In 1977, when Bill Rogers was the top marathoner on the planet he, his brother Charlie and Jason Kehoe (a childhood friend of the Rogers’ brothers) opened the first of three stores at Cleveland Circle – around mile 22 of the Boston Marathon Route. There is a great story covering the store closing on Boston.com that you can read by clicking HERE.
In the early days a store like the Bill Rogers Running Center was more than just a place to buy running shoes or gear. It was a place where running nerds like myself could go to “nerd out”. You could talk with other runners about training, upcoming races, workouts, run groups, race strategy and immerse yourself in the culture of running. In a sport where so much time is spent alone with your own thoughts while you are training, it is great to have that support group.
But as things have changed with technology, many runners now purchase gear and equipment from one of the big box athletic suppliers or online to get the best price and selection. They might go to a local running store once in a while to get fitted or to check out the new model of a shoe, but once they know what type of shoe, size and fit that they need, they do most of their purchases on-line. I am no different, although I do make a point to support the local running stores several times a year to purchase shoes and equipment. But the reality is that in 2012 I will cover 2,500 running miles, rotating a new pair of shoes on average every 300 miles. That is 8 new pairs of shoes and another two pairs purchased specifically to race in (Boston Marathon and Houston Marathon). Out of those 10 pairs of shoes, or roughly $1,000 of gear, only two or three pair will be purchased locally ($200-$300). The balance will be purchased on-line, delivered to my front door in less than 48 hours.
That is what makes running a small, local running store like the Bill Rogers Running Center such a challenge. If you are only able to attract 20% of the business from somebody like me, how are you going to do with a more casual runner? Too much competition in a niche market – and it gets very, very challenging.
By the time Landry is in race flats, there really won’t be too many places like Bill’s shop any more and that is too bad.
On April 20, 2010 I visited the Bill Roger’s Running Center in Boston for the first time. Less than 24 hours after finishing the Boston Marathon the day before, and only 12 days from running my second marathon in 13 days for Dom, I walked backwards down the steps inside of Bill’s shop to the basement level, (as only a marathoner can fully understand the pain in trying to take a downward flight of stairs forward facing). As I was looking around at Bill’s Race flats, running gloves, photographs and memorabilia from a career of road racing over in the corner, talking running was the marathoner himself, Bill Rogers.
I got in line with a book I had planned to purchase about the Boston Marathon and waited patiently to meet Bill.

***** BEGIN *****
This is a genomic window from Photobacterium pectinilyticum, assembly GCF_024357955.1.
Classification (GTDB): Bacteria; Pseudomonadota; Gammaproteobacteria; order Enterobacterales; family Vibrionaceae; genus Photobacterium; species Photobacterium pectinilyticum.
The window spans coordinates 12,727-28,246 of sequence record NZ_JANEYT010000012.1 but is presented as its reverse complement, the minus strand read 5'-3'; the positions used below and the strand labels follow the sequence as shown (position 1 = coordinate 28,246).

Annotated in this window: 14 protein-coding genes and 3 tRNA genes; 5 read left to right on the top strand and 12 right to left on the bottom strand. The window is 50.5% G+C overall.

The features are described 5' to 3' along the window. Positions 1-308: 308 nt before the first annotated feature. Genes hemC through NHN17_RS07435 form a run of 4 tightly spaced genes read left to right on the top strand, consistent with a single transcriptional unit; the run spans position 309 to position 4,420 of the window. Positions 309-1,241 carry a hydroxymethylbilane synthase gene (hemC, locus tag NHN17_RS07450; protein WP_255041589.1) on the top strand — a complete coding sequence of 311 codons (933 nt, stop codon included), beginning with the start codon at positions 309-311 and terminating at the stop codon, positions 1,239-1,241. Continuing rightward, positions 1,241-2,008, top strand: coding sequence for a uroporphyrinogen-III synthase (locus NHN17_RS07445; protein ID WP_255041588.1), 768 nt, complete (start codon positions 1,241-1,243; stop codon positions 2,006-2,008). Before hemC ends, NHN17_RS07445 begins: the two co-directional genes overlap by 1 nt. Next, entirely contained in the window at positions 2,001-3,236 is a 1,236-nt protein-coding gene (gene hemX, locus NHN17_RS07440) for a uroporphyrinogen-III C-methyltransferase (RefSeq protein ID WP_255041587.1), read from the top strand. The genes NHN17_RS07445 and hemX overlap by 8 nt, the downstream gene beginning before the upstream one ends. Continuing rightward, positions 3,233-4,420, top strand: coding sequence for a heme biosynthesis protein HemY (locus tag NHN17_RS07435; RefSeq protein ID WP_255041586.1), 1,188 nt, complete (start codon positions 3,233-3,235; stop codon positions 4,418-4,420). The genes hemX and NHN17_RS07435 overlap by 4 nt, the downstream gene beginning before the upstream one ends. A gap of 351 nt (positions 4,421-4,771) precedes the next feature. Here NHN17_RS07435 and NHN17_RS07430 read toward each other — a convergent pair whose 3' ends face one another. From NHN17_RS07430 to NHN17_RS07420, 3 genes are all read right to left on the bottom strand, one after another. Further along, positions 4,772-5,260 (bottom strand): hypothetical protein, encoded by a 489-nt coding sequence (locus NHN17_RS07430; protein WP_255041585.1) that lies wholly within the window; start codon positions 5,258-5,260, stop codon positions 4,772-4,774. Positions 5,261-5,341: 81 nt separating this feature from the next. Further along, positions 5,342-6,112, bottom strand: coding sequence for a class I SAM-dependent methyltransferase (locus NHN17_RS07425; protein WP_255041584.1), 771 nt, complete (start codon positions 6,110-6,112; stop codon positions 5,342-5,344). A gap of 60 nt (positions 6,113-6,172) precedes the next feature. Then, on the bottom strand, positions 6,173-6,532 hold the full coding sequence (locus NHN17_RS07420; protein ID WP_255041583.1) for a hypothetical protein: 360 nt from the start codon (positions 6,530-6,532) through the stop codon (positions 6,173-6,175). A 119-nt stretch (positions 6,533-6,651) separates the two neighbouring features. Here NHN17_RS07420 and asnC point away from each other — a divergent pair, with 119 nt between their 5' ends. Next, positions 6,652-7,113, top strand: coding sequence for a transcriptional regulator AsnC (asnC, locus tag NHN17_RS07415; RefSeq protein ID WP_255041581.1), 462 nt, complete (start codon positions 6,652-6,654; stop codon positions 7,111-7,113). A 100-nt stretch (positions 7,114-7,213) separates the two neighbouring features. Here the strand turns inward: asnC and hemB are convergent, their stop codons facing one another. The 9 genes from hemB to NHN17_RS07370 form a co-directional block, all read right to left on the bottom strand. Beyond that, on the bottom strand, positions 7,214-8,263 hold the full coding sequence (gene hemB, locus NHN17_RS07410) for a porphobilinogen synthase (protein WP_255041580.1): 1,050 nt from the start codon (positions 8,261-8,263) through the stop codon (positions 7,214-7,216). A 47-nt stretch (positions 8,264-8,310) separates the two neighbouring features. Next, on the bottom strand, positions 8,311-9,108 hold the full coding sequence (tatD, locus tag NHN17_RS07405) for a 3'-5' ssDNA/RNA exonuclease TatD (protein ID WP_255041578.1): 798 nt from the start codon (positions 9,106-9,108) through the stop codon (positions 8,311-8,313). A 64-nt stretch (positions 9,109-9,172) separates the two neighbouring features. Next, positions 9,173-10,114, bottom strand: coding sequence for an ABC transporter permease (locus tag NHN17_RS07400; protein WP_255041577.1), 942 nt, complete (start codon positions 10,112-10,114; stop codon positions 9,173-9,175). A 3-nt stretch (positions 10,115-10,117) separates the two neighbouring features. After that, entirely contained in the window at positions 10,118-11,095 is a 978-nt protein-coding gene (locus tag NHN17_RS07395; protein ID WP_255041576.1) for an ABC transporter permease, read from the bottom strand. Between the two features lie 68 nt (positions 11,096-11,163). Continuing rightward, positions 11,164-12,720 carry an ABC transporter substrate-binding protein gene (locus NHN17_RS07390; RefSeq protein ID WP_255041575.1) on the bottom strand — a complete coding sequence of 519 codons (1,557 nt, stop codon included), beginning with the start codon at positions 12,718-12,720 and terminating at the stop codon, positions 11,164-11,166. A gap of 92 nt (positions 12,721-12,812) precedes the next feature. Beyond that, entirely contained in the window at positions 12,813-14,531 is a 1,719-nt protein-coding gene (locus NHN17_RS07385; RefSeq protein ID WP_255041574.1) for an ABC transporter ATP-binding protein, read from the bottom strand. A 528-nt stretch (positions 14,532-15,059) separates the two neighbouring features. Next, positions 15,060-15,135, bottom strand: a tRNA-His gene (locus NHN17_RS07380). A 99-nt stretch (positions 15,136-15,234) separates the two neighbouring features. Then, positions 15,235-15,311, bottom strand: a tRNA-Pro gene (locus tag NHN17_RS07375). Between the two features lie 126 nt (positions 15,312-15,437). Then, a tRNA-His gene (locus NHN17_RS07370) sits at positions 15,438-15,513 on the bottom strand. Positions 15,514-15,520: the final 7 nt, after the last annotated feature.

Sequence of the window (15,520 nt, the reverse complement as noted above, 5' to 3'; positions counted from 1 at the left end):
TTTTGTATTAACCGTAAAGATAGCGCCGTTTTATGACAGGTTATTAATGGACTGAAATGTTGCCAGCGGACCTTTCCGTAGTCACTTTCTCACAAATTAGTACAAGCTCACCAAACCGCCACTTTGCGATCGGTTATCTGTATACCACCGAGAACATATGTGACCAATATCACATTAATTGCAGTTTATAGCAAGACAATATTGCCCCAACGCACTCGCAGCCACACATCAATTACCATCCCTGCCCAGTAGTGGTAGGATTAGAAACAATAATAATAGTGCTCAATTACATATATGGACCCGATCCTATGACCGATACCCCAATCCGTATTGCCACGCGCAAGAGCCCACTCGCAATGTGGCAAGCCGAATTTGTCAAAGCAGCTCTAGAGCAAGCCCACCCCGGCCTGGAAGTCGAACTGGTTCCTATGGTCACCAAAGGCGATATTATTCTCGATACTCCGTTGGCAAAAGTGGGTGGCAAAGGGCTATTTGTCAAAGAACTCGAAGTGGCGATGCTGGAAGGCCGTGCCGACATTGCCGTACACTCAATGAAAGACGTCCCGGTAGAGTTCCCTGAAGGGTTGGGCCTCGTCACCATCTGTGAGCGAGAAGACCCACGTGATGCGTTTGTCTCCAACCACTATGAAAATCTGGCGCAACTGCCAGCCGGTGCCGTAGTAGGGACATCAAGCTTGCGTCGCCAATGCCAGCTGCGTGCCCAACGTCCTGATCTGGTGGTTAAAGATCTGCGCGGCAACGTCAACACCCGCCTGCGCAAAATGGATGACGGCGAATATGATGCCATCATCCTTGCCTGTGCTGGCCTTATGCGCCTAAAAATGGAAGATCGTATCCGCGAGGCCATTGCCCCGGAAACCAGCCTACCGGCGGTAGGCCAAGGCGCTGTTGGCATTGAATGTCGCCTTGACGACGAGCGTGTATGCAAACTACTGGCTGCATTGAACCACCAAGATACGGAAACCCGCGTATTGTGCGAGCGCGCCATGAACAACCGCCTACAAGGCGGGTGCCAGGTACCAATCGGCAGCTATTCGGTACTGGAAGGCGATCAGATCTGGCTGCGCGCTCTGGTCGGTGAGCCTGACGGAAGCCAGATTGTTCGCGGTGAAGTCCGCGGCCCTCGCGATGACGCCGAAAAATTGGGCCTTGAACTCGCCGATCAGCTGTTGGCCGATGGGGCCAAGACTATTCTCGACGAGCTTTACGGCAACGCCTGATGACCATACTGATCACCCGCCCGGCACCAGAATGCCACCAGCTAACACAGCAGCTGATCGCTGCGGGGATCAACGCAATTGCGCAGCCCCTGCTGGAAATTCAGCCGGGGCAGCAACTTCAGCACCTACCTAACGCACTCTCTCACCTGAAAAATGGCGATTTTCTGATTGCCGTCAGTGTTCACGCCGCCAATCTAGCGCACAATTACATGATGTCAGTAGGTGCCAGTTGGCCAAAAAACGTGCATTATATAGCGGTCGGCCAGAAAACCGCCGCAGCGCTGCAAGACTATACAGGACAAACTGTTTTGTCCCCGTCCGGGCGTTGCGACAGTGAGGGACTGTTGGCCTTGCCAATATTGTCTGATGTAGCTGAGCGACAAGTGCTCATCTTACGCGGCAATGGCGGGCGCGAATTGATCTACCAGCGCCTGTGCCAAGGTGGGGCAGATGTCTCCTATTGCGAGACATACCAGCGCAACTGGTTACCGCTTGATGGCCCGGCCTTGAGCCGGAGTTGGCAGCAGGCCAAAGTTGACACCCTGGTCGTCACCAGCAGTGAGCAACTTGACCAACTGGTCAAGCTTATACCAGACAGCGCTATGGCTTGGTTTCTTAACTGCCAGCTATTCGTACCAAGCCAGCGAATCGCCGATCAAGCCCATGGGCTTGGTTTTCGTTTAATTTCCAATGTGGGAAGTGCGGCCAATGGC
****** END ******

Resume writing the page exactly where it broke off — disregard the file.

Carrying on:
As I approached he asked if I had run the day before. I told him yes and he asked, “so, how was it?” – with a look in his eye that told you that he knew exactly how difficult the course and the race can be in Boston.
I told him that I started a bit too fast, the downhills really were much steeper than I had trained for and I missed my goal time by just under 5 minutes.
Bill smiled at me and said, “You know, I DNF’d on that course twice. It is a very difficult marathon to run. You had a tremendous day out there yesterday, you should be very proud of your race. Wait ’till next time, you are going to run it so much better ….”
He scribbled away in my book, closed the flap and handed it back to me. I didn’t read the inscription until after I left the store. We chatted about racing. About Austin, TX – he asked if I knew Paul Carrozza and Gilbert Tuhaboyne and told me stories about running races with both men. Men who I have met multiple times on our local race circuit and members of the running community here in Austin that I respect as much as anyone. We said our goodbyes and I slowly walked back upstairs to meet up with Dawn who was 5-months pregnant with Landry and our friends Ralph and Michele who came into Boston to watch me race.
Gracious to the end, that is something I will remember long after I put on my race shoes for the last time – whenever that day comes, if it comes.
I thought a lot about that day when I was training for Boston this year. How much better I was prepared, how I had tailored my training to the specificity required to handle the downhill start of the race and the climbing of the Newton Hills. I was indeed ready to really crush Boston in my second attempt. Then of course the weather intervened with 87 degree temperatures and I never got a chance to find out. I simply ran the course like a training run to make sure I stayed out of the medical tents and finished my second Boston Marathon 20 minutes slower than my first.
I stopped back in to see Bill again this year after the race and our conversation went very similarly to the one two years earlier. I told him what he had said to me after 2010 and how it fueled me in my preparations for the 2012 Boston Marathon. He smiled that crooked smile with his big eyes wide open and said, “Well, you ran the first one bravely and the second one with a great deal of restraint and sensibility – two of the things that make up a great marathoner …”
Bill Rogers touched many lives through his racing and his running centers. 35-years contributing to the sport that so many of us have grown to love.
I think I am going to stop by our local running store on the way home this week as I am in need of a new pair of trainers for my final five 20+ milers on the way to the starting line in Houston. Sure I could order them online, but I think I need to make a point to give back to our local community stores here a little more frequently.
Thank you Bill, happy trails! I know we have not seen the last of you yet.